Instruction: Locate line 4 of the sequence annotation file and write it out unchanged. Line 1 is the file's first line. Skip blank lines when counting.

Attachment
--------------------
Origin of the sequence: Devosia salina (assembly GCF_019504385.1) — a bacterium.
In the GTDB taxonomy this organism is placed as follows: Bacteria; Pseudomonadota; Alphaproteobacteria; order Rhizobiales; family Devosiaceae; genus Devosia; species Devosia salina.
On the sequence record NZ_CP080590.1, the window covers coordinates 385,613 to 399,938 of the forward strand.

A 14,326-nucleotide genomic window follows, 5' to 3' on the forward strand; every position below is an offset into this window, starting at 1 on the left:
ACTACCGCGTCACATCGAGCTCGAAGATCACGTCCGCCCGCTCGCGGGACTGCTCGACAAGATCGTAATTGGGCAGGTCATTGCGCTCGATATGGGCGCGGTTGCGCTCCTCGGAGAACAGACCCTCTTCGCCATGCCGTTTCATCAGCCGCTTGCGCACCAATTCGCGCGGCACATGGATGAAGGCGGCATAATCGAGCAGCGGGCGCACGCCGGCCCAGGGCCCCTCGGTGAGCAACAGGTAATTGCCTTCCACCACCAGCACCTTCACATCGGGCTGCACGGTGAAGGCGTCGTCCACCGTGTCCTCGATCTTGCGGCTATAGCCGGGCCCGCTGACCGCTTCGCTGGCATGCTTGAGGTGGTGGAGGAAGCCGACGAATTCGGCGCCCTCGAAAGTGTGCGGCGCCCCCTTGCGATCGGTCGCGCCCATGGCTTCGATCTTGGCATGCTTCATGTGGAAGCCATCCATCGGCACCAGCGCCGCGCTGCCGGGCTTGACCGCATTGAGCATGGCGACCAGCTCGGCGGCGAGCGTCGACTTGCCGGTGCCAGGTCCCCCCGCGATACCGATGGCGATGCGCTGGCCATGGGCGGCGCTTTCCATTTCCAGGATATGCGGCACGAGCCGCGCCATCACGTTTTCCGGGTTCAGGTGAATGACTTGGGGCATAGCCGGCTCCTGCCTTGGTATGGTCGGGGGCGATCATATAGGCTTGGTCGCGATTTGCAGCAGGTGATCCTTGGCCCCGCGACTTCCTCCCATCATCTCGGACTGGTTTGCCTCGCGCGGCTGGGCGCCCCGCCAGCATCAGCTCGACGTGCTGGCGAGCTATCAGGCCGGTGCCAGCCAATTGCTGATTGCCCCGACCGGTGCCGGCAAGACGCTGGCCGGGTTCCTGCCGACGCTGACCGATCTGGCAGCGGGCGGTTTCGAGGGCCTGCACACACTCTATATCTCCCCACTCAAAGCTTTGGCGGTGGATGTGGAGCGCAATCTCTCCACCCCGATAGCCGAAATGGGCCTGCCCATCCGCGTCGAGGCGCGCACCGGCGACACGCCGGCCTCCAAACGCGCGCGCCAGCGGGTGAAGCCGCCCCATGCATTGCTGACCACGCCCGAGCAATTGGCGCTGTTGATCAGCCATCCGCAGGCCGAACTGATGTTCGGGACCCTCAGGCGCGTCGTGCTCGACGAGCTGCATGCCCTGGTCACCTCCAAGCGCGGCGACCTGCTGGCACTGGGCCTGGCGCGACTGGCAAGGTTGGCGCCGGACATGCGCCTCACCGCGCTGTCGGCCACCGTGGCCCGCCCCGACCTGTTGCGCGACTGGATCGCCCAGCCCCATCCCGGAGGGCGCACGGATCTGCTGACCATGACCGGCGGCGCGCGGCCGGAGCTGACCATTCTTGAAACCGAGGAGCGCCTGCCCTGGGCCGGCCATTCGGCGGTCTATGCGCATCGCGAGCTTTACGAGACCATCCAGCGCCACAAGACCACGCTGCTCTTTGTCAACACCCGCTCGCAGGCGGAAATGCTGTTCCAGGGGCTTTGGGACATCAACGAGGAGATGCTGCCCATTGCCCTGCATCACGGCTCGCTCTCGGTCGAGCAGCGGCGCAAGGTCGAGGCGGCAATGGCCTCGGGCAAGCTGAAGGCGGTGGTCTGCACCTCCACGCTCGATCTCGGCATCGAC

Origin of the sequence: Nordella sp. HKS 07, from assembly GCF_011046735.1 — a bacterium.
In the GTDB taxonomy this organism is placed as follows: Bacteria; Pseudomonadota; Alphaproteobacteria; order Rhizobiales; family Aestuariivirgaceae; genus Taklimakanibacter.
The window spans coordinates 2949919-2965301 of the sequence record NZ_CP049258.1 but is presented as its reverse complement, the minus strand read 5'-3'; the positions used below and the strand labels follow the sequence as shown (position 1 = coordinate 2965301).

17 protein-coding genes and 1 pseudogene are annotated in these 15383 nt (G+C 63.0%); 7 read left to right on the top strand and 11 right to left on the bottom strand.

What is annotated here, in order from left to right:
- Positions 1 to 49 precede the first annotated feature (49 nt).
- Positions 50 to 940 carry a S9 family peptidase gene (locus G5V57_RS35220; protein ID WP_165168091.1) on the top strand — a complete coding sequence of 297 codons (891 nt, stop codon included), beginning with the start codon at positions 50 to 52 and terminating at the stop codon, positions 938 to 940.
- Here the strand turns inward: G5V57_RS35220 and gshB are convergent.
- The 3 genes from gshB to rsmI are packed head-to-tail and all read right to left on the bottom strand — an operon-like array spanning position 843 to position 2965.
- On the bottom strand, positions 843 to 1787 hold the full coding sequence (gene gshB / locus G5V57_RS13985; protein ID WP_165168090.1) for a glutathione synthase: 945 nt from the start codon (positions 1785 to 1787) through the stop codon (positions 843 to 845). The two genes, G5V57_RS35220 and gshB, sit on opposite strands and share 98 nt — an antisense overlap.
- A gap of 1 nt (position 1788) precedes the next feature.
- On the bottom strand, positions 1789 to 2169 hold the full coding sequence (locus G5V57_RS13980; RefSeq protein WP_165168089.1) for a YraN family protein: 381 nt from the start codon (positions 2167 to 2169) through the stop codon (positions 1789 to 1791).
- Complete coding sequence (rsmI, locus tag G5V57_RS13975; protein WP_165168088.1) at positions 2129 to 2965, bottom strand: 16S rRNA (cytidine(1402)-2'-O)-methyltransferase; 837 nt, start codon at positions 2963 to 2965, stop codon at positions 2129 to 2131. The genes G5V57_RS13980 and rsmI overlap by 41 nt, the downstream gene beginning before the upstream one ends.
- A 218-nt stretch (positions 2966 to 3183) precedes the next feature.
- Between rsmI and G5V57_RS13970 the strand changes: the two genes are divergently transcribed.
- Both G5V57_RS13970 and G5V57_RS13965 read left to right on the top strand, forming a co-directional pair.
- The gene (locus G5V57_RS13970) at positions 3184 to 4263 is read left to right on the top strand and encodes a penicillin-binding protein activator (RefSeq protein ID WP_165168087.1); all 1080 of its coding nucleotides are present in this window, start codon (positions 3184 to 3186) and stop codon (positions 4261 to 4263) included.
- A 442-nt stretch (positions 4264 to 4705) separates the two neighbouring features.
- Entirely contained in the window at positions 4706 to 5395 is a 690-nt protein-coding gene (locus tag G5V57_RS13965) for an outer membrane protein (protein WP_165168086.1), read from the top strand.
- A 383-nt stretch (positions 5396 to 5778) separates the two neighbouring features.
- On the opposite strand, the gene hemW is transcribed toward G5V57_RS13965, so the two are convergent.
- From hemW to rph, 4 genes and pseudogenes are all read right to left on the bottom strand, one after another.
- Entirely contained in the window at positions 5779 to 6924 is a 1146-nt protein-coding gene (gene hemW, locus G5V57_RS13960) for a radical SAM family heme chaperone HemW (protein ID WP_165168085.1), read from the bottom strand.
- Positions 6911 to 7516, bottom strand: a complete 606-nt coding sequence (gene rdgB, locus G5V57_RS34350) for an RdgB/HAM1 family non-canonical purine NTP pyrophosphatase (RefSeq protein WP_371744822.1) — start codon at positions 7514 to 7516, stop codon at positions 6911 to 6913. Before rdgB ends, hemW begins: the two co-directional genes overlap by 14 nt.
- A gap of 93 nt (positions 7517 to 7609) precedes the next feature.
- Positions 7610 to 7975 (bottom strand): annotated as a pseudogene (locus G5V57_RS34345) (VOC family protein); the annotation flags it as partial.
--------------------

A 14,326-nucleotide genomic window follows, 5' to 3' on the forward strand; every position below is an offset into this window, starting at 1 on the left: